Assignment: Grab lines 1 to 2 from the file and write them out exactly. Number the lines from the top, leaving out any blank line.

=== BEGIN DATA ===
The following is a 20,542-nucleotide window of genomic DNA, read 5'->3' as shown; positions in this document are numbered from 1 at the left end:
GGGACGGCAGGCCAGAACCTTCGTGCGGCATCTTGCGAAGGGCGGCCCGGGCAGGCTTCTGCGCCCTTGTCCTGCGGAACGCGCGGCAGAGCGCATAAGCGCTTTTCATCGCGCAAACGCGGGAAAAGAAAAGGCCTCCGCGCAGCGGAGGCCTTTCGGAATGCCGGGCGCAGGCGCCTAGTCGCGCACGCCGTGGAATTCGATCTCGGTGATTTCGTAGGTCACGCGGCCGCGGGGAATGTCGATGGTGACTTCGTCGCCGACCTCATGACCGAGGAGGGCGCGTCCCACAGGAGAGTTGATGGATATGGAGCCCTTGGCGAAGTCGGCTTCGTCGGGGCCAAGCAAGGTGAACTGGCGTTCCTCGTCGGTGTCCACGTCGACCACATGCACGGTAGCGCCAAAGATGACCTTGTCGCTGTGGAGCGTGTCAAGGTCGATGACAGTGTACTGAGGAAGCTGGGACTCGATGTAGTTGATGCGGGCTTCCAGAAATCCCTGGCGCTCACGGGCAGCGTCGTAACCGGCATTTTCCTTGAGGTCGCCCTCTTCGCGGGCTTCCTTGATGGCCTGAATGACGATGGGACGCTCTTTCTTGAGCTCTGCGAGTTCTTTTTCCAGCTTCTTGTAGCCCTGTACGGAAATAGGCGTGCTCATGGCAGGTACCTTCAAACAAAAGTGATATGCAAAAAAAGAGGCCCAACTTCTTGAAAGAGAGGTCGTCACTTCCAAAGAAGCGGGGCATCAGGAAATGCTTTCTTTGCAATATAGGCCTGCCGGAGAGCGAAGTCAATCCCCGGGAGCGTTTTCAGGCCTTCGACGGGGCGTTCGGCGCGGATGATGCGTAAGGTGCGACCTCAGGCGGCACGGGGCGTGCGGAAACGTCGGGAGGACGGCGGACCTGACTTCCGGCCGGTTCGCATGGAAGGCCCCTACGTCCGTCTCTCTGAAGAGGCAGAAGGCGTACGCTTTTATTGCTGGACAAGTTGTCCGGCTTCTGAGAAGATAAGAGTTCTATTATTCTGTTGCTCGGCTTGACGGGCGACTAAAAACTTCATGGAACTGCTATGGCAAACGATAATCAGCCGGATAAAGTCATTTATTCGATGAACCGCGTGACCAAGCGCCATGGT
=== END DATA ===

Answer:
The following is a 20,542-nucleotide window of genomic DNA, read 5'->3' as shown; positions in this document are numbered from 1 at the left end:
GGGACGGCAGGCCAGAACCTTCGTGCGGCATCTTGCGAAGGGCGGCCCGGGCAGGCTTCTGCGCCCTTGTCCTGCGGAACGCGCGGCAGAGCGCATAAGCGCTTTTCATCGCGCAAACGCGGGAAAAGAAAAGGCCTCCGCGCAGCGGAGGCCTTTCGGAATGCCGGGCGCAGGCGCCTAGTCGCGCACGCCGTGGAATTCGATCTCGGTGATTTCGTAGGTCACGCGGCCGCGGGGAATGTCGATGGTGACTTCGTCGCCGACCTCATGACCGAGGAGGGCGCGTCCCACAGGAGAGTTGATGGATATGGAGCCCTTGGCGAAGTCGGCTTCGTCGGGGCCAAGCAAGGTGAACTGGCGTTCCTCGTCGGTGTCCACGTCGACCACATGCACGGTAGCGCCAAAGATGACCTTGTCGCTGTGGAGCGTGTCAAGGTCGATGACAGTGTACTGAGGAAGCTGGGACTCGATGTAGTTGATGCGGGCTTCCAGAAATCCCTGGCGCTCACGGGCAGCGTCGTAACCGGCATTTTCCTTGAGGTCGCCCTCTTCGCGGGCTTCCTTGATGGCCTGAATGACGATGGGACGCTCTTTCTTGAGCTCTGCGAGTTCTTTTTCCAGCTTCTTGTAGCCCTGTACGGAAATAGGCGTGCTCATGGCAGGTACCTTCAAACAAAAGTGATATGCAAAAAAAGAGGCCCAACTTCTTGAAAGAGAGGTCGTCACTTCCAAAGAAGCGGGGCATCAGGAAATGCTTTCTTTGCAATATAGGCCTGCCGGAGAGCGAAGTCAATCCCCGGGAGCGTTTTCAGGCCTTCGACGGGGCGTTCGGCGCGGATGATGCGTAAGGTGCGACCTCAGGCGGCACGGGGCGTGCGGAAACGTCGGGAGGACGGCGGACCTGACTTCCGGCCGGTTCGCATGGAAGGCCCCTACGTCCGTCTCTCTGAAGAGGCAGAAGGCGTACGCTTTTATTGCTGGACAAGTTGTCCGGCTTCTGAGAAGATAAGAGTTCTATTATTCTGTTGCTCGGCTTGACGGGCGACTAAAAACTTCATGGAACTGCTATGGCAAACGATAATCAGCCGGATAAAGTCATTTATTCGATGAACCGCGTGACCAAGCGCCATGGT